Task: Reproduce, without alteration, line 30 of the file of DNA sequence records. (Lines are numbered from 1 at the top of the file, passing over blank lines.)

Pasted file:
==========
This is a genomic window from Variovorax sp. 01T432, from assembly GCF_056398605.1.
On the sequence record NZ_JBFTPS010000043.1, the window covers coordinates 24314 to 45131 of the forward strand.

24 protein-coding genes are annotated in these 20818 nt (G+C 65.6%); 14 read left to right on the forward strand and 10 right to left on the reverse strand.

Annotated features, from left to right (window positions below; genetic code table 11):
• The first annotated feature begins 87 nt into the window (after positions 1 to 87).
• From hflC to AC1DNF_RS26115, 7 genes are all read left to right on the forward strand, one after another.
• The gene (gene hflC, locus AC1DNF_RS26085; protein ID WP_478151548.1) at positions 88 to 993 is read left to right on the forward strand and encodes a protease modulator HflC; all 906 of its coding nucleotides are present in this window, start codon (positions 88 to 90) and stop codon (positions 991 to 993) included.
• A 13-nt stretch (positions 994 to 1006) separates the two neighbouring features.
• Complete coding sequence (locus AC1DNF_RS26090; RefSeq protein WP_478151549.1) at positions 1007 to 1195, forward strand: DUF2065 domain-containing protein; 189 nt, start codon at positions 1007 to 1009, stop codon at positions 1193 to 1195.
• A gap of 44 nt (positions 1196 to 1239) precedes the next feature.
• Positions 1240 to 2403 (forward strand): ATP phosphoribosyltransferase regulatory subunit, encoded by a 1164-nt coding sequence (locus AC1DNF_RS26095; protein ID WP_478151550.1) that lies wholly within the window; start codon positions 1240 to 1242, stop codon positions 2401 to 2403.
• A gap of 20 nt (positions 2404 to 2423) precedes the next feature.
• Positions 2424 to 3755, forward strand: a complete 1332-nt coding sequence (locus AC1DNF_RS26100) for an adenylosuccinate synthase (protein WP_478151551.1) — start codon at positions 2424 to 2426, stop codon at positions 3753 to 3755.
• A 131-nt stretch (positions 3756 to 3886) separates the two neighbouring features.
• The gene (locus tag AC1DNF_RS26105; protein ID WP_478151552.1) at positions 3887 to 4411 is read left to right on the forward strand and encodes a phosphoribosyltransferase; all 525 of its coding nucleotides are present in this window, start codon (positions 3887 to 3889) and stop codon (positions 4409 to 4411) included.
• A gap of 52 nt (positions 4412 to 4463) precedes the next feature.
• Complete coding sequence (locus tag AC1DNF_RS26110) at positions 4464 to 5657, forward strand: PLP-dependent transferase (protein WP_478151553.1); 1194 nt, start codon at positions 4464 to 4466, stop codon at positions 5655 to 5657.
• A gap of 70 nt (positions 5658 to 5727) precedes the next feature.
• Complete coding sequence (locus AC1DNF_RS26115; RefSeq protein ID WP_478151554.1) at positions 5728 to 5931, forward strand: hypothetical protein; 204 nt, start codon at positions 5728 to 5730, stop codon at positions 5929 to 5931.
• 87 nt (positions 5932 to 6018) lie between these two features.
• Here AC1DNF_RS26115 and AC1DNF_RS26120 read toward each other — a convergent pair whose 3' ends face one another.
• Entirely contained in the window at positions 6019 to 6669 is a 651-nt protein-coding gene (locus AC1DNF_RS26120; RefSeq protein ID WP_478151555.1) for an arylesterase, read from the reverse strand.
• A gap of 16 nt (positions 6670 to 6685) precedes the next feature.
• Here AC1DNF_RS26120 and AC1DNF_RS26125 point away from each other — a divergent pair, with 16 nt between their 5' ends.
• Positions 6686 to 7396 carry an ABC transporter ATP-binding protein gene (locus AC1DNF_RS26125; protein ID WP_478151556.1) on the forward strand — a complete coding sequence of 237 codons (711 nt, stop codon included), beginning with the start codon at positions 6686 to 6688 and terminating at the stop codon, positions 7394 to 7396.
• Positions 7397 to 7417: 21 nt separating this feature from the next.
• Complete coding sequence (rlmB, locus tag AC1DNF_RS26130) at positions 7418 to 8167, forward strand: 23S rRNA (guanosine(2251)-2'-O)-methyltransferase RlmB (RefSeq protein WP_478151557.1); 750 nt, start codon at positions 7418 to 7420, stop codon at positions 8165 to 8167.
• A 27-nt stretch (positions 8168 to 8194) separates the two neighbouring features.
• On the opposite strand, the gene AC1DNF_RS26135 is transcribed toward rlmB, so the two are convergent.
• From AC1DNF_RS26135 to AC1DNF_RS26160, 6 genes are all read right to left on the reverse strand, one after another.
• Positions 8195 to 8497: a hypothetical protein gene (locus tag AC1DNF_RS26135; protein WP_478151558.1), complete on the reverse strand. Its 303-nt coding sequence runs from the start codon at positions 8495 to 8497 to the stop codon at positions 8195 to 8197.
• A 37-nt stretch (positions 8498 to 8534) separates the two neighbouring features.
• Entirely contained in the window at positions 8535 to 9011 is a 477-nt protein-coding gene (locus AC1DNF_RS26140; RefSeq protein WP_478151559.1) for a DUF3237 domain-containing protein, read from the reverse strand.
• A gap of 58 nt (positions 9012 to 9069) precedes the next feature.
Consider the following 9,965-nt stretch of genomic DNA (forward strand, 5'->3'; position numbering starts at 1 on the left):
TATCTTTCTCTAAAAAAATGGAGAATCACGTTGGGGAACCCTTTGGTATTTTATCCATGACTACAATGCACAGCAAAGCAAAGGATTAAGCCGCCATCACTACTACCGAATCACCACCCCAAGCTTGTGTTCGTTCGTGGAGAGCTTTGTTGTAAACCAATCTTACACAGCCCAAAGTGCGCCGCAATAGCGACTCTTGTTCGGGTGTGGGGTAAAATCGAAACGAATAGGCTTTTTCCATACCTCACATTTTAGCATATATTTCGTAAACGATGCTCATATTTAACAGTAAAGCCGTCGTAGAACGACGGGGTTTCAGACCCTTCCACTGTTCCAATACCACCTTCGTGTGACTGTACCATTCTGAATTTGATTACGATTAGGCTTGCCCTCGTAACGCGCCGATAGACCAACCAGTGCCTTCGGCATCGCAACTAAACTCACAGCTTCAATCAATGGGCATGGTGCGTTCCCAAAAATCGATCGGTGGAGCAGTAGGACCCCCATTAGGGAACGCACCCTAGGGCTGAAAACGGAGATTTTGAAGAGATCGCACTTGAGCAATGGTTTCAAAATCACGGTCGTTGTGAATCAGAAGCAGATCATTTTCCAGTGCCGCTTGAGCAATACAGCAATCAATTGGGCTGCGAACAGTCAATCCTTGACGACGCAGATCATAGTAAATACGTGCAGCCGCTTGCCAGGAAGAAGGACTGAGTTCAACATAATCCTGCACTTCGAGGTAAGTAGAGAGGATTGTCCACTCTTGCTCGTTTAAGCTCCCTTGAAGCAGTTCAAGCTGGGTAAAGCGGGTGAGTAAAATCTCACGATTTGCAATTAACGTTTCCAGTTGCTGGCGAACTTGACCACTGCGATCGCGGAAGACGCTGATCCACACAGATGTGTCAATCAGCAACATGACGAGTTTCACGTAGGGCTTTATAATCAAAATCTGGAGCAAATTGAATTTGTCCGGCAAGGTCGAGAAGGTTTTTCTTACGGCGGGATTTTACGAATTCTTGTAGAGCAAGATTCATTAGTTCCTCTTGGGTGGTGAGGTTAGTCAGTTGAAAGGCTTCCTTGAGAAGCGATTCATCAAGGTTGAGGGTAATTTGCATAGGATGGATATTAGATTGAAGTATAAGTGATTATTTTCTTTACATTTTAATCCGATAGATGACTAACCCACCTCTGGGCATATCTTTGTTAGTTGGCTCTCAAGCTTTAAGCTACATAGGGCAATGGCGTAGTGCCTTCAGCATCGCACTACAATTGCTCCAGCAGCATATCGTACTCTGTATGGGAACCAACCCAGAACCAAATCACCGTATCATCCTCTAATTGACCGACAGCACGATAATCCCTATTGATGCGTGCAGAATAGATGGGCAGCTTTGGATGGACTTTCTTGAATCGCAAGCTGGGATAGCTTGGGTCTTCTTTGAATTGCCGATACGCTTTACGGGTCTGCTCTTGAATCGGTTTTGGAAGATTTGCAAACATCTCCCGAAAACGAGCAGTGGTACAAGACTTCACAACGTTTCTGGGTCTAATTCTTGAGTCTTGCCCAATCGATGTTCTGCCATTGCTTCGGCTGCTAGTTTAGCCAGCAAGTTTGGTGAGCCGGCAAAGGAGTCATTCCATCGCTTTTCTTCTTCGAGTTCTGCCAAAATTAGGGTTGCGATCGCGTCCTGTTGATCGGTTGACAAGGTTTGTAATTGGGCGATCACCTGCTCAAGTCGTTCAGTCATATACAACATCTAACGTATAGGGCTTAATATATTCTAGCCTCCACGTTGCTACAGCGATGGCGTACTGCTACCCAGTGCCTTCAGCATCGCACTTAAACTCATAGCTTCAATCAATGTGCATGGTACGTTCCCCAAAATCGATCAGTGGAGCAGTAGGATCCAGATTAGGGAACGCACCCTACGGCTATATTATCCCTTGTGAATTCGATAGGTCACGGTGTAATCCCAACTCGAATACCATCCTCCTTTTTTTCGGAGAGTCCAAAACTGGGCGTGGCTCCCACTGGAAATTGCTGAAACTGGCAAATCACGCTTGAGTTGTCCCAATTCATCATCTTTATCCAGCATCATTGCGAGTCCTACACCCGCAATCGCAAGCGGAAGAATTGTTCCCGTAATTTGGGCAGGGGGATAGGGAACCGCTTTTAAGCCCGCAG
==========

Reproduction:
• From AC1DNF_RS26135 to AC1DNF_RS26160, 6 genes are all read right to left on the reverse strand, one after another.